I wasn’t going to hold this spider at the butterfly pavillion today. As soon as I saw the man in the butterfly t-shirt and thumb-bandage handing out stickers that said “I held Rosie,” I told my husband I wasn’t going to do it. He did it. He said it was fun! You should do it, Sarah! It’s cool! Overcome your fear! Then a few dozen kids went ahead of me. Sat on the little stools in front of the spider-wrangler. Asked their arachnid trivia questions. Let Rosie crawl on them or sit in their hands. Got their “I held Rosie” stickers. I came close to doing it, but just couldn’t.
I took a few more laps around the bug exhibit room (I think they called it the Crawl-O-See-Em) before returning to Rosie’s corner. The spider-wrangler, in kahoots with my husband, really wanted me to hold her. At least let her crawl on me, just on my fingers. I was assured that Rosie wouldn’t bite me. That the spider-wrangler felt safer picking these things up from the Costa Rican jungle floor than he did petting cocker spaniels (which, according to him, are the #1 biting dogs in the country. Who knew?).
Rosie is only 2 or 3 years old. She’s new at being manhandled by visitors all day, but she’s calm. I wasn’t afraid of getting bitten or anything, I just didn’t like the creepy crawly factor. Like, eww. But then the spider-wrangler pulled the writer card on me: “Kurt Vonnegut,” he said, “says to do something that scares you every day.” Which of course got me. I mean, it took a few tries of me holding out my arm and yanking it back, but finally I did it. It was over really quickly. And it was kind of cool. Totally not scary and totally not too creepy-crawly. Not what I expected at all – it actually felt like little tiny dog paws.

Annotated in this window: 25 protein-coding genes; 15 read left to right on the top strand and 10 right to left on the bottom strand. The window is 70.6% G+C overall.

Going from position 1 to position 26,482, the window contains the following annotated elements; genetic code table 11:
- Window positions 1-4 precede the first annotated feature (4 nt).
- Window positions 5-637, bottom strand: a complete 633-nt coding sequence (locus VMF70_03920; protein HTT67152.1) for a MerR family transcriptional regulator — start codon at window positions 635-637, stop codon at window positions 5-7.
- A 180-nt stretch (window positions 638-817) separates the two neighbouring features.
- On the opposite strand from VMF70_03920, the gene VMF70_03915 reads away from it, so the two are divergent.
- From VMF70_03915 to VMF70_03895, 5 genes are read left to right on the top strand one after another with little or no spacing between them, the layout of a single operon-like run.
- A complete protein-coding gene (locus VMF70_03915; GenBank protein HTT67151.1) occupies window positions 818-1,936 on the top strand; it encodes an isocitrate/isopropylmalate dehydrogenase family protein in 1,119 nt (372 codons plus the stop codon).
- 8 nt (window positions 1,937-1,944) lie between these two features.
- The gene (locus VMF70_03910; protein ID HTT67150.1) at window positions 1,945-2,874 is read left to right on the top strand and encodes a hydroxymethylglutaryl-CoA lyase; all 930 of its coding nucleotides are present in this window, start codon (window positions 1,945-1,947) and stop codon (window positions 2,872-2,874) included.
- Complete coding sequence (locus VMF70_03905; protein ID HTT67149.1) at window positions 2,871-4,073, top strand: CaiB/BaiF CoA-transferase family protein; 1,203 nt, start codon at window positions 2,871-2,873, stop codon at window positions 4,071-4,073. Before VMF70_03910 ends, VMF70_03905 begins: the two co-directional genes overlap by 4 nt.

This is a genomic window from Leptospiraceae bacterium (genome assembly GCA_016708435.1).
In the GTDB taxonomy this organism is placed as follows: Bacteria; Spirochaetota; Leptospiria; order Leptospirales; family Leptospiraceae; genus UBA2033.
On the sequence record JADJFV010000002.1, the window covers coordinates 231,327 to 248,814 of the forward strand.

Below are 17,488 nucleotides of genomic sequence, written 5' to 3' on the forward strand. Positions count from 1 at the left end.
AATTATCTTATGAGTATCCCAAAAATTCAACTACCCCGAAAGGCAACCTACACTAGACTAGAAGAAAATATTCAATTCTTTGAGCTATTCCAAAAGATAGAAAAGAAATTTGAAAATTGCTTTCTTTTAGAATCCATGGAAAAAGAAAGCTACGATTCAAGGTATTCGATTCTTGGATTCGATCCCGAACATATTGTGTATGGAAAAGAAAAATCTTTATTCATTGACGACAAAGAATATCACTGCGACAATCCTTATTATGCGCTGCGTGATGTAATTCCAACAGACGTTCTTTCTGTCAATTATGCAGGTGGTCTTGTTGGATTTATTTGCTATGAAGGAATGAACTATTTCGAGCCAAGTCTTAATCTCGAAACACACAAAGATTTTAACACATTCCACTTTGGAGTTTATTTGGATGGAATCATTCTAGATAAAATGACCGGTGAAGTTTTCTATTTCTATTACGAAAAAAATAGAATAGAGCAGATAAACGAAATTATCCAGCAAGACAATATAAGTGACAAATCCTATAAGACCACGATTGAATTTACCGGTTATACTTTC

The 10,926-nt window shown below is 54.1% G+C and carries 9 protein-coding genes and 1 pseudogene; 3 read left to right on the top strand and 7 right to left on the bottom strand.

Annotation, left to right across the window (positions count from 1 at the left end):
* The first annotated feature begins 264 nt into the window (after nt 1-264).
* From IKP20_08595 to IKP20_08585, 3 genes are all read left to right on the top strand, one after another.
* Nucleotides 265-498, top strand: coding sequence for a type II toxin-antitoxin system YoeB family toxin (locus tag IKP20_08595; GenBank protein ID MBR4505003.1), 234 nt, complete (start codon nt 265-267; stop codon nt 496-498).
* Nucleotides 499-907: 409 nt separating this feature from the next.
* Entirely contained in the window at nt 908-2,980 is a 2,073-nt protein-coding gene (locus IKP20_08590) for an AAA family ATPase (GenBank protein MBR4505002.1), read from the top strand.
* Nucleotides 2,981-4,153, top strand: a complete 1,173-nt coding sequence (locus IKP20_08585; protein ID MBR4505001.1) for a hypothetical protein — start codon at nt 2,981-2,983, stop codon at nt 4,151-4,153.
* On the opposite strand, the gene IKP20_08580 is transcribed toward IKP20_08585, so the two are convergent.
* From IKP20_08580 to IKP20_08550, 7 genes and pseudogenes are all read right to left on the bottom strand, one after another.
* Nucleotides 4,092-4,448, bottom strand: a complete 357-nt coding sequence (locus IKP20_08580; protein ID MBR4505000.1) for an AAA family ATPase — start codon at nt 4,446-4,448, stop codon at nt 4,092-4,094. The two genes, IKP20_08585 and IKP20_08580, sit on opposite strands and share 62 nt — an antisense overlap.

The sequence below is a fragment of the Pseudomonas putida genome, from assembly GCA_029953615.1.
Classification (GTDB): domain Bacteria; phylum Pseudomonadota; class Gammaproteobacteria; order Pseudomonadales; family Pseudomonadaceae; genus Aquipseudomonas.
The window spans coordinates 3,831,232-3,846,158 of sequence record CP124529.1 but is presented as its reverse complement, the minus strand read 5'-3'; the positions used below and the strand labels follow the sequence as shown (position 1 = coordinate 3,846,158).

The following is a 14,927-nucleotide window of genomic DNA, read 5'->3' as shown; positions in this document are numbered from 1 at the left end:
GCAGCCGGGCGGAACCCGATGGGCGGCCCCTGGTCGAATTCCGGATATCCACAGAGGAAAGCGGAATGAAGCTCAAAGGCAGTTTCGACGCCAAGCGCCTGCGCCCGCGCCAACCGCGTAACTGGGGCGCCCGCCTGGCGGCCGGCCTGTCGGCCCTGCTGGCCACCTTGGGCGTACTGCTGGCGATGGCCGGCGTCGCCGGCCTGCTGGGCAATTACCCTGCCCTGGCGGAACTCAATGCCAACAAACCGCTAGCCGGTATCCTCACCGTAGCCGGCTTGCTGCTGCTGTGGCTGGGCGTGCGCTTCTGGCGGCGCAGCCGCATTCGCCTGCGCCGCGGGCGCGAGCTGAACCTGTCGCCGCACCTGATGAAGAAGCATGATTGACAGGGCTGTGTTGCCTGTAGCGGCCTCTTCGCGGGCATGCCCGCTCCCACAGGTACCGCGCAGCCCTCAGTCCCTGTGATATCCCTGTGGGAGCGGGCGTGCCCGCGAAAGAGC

I was all pleased with myself and ready to thank Kurt Vonnegut in tonight’s post. Unfortunately, when I tried to look up the quote, I discovered that it came from Mary Schmich, a journalist for the Chicago Tribune who wrote a fake commencement speach for the class of 1997, including the comment about doing something every day that scares you. The entire speech, called Wear Sunscreen, was misattributed to Vonnegut (and later made into a song, I think). Some urban legend thing. Sheesh.
Anyway, so as not to be wholly disappointed by the use of Vonnegut’s name in vain, I found another quote – one he actually said – that perfectly encapsulates our day at the butterfly pavillion, holding a tarantula, and writing a novel:
“We have to continually be jumping off cliffs and developing our wings on the way down.”